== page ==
Wednesday, December 31, 2014

Allow retention of smaller halibut, FVOA says

The Seattle-based Fishing Vessel Owners' Association has submitted an intriguing proposal to reduce the minimum size requirement for commercially caught halibut from 32 inches to 30 inches.

The proposal will be up for consideration at the Jan. 26-30 meeting of the International Pacific Halibut Commission.

FVOA is a major player in Alaska's halibut fishery, representing a large number of commercial longliners. Its manager, Bob Alverson, is one of the three U.S. members on the halibut commission.

The FVOA proposal is signed by the group's president, Per Odegaard.

The proposal explains that retaining more small halibut, rather than releasing them, could substantially reduce handling and "wastage" in the fishery.

FVOA is asking the commission to review the proposal for possible implementation in 2015.

Tuesday, December 30, 2014

Vast Aleutian marine sanctuary proposed

Environmental groups want the Obama administration to designate the Aleutian Islands as a national marine sanctuary.

As you can see from the map above, the sanctuary would take in far more than just local waters along the chain. Rather, it would encompass Bristol Bay and the Bering Sea shelf, where some of the nation's most important commercial fisheries occur.

Public Employees for Environmental Responsibility is spearheading the proposal. The Center for Biological Diversity is among other groups listed in the nomination letter.

Here's a press release discussing the basis for establishing an Aleutian Islands National Marine Sanctuary.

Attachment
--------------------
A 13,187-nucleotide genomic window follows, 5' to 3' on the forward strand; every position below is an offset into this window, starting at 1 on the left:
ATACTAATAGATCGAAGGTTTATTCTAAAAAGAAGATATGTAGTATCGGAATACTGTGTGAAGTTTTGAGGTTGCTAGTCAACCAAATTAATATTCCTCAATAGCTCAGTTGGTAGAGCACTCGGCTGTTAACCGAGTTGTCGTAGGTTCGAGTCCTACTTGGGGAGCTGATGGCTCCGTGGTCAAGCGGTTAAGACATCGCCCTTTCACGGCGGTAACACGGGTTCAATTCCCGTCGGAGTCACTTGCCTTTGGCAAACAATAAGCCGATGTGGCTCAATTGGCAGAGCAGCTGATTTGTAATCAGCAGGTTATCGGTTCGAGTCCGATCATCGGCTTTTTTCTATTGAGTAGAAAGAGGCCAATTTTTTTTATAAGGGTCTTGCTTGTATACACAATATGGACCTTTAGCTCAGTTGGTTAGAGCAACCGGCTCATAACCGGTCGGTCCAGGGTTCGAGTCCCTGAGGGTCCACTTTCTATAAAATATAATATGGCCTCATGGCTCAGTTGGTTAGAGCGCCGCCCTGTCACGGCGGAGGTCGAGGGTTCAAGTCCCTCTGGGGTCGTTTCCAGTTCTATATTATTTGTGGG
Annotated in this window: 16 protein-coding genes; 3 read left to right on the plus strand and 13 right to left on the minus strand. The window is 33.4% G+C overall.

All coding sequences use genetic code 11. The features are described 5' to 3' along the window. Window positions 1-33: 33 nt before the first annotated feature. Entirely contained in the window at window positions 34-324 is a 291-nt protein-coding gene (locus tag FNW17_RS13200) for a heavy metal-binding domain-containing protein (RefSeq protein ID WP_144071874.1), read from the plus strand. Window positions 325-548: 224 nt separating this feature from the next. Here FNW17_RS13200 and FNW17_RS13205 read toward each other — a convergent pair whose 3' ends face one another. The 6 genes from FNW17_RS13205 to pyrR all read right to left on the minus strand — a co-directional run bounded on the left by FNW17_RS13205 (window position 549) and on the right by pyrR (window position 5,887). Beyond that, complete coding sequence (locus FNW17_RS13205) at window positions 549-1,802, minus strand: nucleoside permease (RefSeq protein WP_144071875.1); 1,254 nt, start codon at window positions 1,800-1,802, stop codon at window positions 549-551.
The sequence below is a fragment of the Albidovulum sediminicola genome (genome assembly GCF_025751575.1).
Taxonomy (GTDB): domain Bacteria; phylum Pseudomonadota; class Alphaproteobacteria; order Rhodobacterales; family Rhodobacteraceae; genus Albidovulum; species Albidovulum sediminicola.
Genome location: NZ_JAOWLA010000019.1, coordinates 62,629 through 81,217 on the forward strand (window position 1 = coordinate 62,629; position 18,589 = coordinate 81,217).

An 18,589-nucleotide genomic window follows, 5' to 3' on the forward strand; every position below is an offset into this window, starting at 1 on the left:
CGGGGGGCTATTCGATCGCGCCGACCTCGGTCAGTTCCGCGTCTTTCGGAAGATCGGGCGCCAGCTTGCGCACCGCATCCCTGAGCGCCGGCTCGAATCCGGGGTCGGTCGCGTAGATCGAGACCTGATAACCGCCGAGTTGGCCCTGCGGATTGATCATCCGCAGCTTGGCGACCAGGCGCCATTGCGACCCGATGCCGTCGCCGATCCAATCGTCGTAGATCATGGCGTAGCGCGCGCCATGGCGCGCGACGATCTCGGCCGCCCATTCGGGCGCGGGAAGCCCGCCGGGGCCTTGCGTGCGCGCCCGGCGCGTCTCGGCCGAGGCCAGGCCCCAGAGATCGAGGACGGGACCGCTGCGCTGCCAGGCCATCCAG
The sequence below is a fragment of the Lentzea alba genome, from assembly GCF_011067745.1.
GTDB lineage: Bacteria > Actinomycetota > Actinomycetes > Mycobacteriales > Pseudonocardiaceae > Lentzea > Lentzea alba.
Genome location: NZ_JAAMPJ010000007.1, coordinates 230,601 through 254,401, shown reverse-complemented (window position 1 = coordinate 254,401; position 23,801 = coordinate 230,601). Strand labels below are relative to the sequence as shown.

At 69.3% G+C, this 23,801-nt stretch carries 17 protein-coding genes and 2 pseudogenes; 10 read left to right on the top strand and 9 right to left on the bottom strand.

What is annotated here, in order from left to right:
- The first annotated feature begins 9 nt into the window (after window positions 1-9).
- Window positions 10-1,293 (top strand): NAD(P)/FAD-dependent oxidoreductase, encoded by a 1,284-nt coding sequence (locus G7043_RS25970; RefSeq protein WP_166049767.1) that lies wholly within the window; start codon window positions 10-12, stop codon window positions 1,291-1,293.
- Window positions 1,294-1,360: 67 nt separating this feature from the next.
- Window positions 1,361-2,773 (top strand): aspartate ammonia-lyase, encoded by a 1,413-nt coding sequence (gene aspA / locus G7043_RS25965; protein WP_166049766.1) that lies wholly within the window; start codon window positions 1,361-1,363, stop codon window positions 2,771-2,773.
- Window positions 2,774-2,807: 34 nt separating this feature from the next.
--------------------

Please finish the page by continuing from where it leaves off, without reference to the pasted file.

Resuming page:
Wednesday, December 24, 2014

Oceana, Greenpeace sue over sea lions

Environmental groups Oceana and Greenpeace this week filed suit against the National Marine Fisheries Service in a bid to block expanded commercial fishing in the Aleutian chain.

The suit is a reaction to the new federal policy on Steller sea lion protections.

Tuesday, December 23, 2014

Bering Sea pollock edges up; Gulf cod surges

The North Pacific Fishery Management Council has set the 2015 total allowable catch (TAC) for Alaska groundfish.

Here are the TACs for key species and the percent change from 2014.

BERING SEA AND ALEUTIAN ISLANDS

Eastern Bering Sea pollock, 1,310,000 tons, up 3.4 percent
Pacific cod, 249,422 tons, down 1.8 percent
Yellowfin sole, 149,000 tons, down 19 percent
Atka mackerel, 54,500 tons, up 68.6 percent
Pacific Ocean perch, 32,021 tons, down 3.3 percent
Sablefish, 3,135 tons, down 0.5 percent

GULF OF ALASKA

Pollock, 199,151 tons, up 13.8 percent
Pacific cod, 75,202 tons, up 16.2 percent
Pacific Ocean perch, 21,012 tons, up 8.8 percent
Sablefish, 10,522 tons, down 0.5 percent

The TACs are subject to U.S. commerce secretary approval.

Friday, December 12, 2014

BBRSDA confirms director departure

With the resignation of Matt Luck, the Bristol Bay Regional Seafood Development Association is looking to fill a vacancy on its board of directors. Here's the announcement.

F/V Trailblazer crewman needs medevac

The 23-year-old crewman crushed his hand in a pot launcher, the U.S. Coast Guard said. More details in this news release.

Sunday, December 7, 2014

Council to consider catch limits and much more

The North Pacific Fishery Management Council will hold its most important meeting of the year this week in Anchorage.

The 11-member council, which helps regulate federal fisheries off Alaska, will set 2015 catch limits for pollock, cod and other groundfish.

The panel also has quite a few other items on its agenda.

One that caught my eye is this enforcement report from the National Marine Fisheries Service.

Monday, December 1, 2014

Cotten named acting fish and game commissioner

Gov. Bill Walker has appointed Sam Cotten as acting commissioner of the Department of Fish and Game.

Here's the official announcement.

Catastrophe reported in western Bering Sea

A South Korean pollock vessel sank near Russia, and rescuers are searching for more than 50 people, according to this news report.